Underemployment in America


The nation’s lackluster economic performance continues to be a concern. This is evident in stubbornly high unemployment rates (See: Suburban and Urban Core Poverty: 2012 Special Report),which continue to be well above historic norms. There is another indicator, which may be even more important – underemployment.  read more »

Fixing California: The Green Gentry’s Class Warfare


Historically, progressives were seen as partisans for the people, eager to help the working and middle classes achieve upward mobility even at expense of the ultrarich. But in California, and much of the country, progressivism has morphed into a political movement that, more often than not, effectively squelches the aspirations of the majority, in large part to serve the interests of the wealthiest.  read more »

Cashing in on So Cal Culture


Southern California has always been an invented place. Without a major river, a natural port or even remotely adequate water, the region has always thrived on reinventing itself – from cow town to agricultural hub to oil city, Tinsel Town and the “Arsenal of Democracy.”  read more »

California’s New Feudalism Benefits a Few at the Expense of the Multitude


California has been the source of much innovation, from agribusiness and oil to fashion and the digital world. Historically much richer than the rest of the country, it was also the birthplace, along with Levittown, of the mass-produced suburb, freeways, much of our modern entrepreneurial culture, and of course mass entertainment. For most of a century, for both better and worse, California has defined progress, not only for America but for the world.  read more »

History, Landscape, Beauty on the American Freeway


Freeways, particularly urban freeways, have had a bad press for several decades now.  They are accused of despoiling scenery, destroying habitat and causing urban sprawl.  Many observers report with glee on the latest news of a small segment of urban freeway being dismantled.  read more »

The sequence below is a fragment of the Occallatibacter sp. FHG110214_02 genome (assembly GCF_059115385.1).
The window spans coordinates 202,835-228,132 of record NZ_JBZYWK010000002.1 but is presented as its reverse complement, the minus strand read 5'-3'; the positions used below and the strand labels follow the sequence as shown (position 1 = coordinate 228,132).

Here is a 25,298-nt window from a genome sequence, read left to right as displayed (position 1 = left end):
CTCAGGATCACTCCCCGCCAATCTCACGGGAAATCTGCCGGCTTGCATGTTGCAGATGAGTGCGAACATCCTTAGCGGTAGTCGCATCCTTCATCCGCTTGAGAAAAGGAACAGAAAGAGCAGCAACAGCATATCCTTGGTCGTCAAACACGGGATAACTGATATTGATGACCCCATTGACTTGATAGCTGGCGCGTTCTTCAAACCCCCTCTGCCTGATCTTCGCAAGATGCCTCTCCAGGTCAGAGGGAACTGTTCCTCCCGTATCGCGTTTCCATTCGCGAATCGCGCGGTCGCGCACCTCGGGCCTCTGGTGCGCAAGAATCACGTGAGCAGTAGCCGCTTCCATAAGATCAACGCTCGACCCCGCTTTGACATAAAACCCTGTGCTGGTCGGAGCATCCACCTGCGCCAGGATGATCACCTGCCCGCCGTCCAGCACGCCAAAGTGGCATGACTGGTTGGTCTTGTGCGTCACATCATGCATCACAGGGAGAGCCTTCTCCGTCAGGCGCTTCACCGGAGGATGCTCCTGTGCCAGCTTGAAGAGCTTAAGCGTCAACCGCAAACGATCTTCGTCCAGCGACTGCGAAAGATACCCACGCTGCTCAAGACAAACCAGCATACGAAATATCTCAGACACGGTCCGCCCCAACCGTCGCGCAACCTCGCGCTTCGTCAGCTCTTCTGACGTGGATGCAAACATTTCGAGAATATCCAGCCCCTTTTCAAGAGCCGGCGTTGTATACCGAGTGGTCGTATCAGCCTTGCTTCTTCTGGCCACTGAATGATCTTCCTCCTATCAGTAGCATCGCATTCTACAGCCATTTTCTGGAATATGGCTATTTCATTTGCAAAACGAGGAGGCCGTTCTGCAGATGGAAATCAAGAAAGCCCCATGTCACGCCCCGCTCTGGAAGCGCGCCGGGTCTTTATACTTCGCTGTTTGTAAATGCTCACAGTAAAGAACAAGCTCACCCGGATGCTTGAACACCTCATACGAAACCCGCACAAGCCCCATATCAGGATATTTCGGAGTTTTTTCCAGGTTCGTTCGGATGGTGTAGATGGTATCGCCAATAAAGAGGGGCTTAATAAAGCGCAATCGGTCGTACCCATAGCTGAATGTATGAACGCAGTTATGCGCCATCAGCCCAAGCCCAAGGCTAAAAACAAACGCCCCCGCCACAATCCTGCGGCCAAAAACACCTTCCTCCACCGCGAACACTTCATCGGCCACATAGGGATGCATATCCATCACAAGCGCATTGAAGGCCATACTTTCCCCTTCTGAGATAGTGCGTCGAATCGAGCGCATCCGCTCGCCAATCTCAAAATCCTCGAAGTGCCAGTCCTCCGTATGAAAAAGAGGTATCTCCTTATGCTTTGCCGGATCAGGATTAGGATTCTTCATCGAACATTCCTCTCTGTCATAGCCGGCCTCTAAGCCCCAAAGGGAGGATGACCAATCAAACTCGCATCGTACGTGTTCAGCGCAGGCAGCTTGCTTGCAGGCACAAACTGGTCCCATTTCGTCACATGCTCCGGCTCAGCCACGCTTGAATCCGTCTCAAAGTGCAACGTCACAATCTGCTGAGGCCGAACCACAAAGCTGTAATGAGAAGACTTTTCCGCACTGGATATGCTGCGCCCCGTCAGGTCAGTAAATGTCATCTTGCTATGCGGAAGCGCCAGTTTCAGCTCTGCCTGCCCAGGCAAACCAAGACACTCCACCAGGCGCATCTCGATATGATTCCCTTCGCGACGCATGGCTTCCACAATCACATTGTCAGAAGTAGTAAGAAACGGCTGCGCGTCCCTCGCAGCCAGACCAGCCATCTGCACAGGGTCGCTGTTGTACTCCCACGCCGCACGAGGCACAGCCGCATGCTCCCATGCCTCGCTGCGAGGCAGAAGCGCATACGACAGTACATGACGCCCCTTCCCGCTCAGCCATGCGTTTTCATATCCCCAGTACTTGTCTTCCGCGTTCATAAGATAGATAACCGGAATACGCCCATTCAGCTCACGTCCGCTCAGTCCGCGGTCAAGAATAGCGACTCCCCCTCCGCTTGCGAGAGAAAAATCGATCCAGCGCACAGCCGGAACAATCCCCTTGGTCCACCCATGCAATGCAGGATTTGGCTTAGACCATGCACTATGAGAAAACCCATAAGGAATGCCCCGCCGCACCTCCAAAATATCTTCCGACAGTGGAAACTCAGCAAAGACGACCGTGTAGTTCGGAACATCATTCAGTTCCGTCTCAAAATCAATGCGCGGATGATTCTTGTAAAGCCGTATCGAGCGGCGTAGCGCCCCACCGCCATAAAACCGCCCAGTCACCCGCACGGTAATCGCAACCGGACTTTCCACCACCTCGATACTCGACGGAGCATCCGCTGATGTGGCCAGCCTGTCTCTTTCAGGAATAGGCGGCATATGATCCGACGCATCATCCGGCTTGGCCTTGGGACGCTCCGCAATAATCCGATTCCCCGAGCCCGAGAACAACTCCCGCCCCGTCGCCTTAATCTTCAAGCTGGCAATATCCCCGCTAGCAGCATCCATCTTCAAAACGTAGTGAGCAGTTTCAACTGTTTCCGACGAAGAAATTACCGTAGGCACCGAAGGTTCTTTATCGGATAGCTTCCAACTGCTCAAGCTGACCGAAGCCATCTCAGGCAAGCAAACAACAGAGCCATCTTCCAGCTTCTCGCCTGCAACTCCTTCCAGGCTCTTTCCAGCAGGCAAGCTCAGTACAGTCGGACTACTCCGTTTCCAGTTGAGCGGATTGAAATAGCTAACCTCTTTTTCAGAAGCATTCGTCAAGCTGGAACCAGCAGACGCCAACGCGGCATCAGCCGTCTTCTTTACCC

Southern California's Road Back


If the prospects for the United States remain relatively bright – despite two failed administrations – how about Southern California? Once a region that epitomized our country's promise, the area still maintains enormous competitive advantages, if it ever gathers the wits to take advantage of them.  read more »

Plan Bay Area: Telling People What to Do


The San Francisco area’s recently adopted Plan Bay Area may set a new standard for urban planning excess. Plan Bay Area, which covers nearly all of the San Francisco, San Jose, Santa Rosa, Vallejo and Napa metropolitan areas, was recently adopted by the Metropolitan Transportation Commission (MTC) and the Association of Bay Area Governments (ABAG).  read more »

California Homes Require Real Reach


In the 1950s and 1960s, Southern California was ground zero for the "American Dream" of owning a house. From tony Newport Beach and Bel-Air to the more middle-class suburbs of the San Fernando Valley and Garden Grove to working-class Lakewood, our region created a vast geography of opportunity for prospective homeowners.  read more »

California's Blue-on-Blue Battle


Perhaps nothing more illustrates the evolving inner class conflict within the progressive political movement than the recent embrace of California as a role model for the rest of the country. The Golden State, maintains John Judis of the New Republic, should provide the game plan for the Obama administration as it seeks a path back to relevance.  read more »

Eastvale, CA: Suburban Charm Trumps Urban Convenience


Eastvale, a new community just over the Riverside County line from Orange County, is a place that most urbanists would naturally detest. City Hall is no architectural masterpiece, occupying a small office inside the area's largest shopping mall. The streets are wide, and the houses tend to be over 2,500 square feet. There's nothing close to a walking district and little in the way of restaurants besides fast-food outlets and chain eateries.  read more »